The ESP32-PICO-KIT fits into a mini breadboard. It is fully functional with the minimum number of discrete components, while it has all the ESP32 pins exposed.
- Complete up-to-date documentation is available.
- All instructions and commands presented work as described.
- Plentiful additional information and hardware documentation are available too.
- Applications for the ESP32-PICO-KIT can be developed on Windows, Linux or Mac.
Two cores and a radio
Like the ESP8266 the ESP32 has Wi-Fi but adds Bluetooth. It also has two 32-bit cores inside, making it extremely powerful, and providing all the ports and interfaces that the ESP8266 is lacking.
Oversimplifying things, one might say that the ESP8266 is a Wi-Fi controller that provides some I/O, whereas the ESP32 is a full-fledged controller that also has Wi-Fi.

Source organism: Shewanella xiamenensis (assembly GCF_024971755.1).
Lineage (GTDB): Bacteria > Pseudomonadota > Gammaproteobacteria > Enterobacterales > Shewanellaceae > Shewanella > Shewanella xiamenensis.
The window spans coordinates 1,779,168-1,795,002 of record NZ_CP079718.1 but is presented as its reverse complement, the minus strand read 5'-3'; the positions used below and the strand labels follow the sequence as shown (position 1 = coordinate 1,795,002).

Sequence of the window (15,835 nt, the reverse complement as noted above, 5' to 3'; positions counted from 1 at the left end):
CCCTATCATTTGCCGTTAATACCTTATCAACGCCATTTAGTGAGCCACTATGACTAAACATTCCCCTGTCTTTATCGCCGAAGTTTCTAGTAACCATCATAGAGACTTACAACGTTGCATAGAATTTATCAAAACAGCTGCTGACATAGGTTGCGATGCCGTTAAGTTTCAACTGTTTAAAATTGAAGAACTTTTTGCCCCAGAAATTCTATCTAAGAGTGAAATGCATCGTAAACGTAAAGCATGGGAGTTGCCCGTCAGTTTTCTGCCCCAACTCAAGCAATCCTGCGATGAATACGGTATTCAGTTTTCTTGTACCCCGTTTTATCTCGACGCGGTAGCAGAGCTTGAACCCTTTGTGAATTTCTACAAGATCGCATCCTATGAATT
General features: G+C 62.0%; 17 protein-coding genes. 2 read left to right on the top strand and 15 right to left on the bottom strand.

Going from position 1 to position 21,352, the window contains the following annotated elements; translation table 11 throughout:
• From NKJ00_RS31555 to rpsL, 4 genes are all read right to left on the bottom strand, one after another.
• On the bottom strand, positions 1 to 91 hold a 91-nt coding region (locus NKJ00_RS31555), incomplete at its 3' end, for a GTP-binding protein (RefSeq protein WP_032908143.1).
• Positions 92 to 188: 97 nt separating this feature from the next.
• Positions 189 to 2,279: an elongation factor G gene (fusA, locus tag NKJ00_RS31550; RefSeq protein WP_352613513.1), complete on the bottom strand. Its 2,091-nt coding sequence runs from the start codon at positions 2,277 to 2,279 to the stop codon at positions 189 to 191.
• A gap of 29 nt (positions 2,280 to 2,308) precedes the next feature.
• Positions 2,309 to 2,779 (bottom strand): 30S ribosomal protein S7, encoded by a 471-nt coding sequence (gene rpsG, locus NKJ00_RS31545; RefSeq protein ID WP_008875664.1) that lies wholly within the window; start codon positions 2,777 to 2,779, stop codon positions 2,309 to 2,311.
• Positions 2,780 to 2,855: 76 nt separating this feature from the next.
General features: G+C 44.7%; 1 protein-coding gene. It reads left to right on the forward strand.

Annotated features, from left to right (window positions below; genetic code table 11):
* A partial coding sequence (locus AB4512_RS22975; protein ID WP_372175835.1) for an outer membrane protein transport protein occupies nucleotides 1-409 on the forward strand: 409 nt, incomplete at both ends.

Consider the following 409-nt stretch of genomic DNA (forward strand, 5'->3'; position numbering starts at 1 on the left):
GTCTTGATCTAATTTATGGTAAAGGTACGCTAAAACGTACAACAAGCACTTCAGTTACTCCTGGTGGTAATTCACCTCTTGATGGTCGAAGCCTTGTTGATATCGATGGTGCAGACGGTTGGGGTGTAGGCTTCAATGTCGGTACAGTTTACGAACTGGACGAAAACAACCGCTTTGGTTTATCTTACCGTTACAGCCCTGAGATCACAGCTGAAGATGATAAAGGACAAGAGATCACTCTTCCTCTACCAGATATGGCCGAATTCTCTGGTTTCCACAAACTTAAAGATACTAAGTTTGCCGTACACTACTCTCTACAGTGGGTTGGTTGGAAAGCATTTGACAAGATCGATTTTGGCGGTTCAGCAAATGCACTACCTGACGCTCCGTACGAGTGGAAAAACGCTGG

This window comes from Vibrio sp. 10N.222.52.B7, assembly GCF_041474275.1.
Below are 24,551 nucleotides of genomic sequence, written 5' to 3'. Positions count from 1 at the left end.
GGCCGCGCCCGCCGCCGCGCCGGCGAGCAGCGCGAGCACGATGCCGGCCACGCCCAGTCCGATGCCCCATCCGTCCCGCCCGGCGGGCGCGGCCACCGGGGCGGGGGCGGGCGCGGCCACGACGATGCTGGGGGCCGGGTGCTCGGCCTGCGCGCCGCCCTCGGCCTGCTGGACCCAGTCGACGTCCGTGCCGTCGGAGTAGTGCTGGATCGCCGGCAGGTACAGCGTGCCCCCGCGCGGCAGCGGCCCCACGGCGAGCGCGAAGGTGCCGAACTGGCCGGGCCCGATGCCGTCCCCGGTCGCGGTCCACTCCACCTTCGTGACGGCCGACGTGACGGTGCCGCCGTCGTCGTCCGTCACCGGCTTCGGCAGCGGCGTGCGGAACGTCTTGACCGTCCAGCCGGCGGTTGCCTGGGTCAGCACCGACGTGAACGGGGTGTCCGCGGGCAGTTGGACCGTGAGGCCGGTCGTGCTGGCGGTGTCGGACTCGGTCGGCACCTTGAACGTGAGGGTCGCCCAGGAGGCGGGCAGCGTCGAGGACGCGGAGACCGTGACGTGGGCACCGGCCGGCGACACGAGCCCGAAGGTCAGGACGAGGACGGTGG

The ESP32 exposes an ADC & DAC, touch sensor circuitry, an SD/SDIO/MMC host controller, an SDIO/SPI slave controller, an EMAC, PWM to control LEDs and motors, UART, SPI, I²C, I²S, infrared remote controller, and, of course, GPIO.
ESP32-PICO-KIT Development board V4
The ESP32-PICO-D4 is a System-on-Chip (SoC) integrating an ESP32 chip together with a 4 MB SPI flash memory in a tiny 7 x 7 mm package.
The ESP32-PICO-KIT is a breakout board for this SoC with an onboard USB-to-serial converter for easy programming and debugging.
Besides the board, you'll need a programming toolchain. Complete, up-to-date documentation from Espressif is available on the Read the Docs website.
All instructions and commands presented work as described.
Plentiful additional information and hardware documentation are available too.
Applications for the ESP32-PICO-KIT can be developed on Windows, Linux or Mac.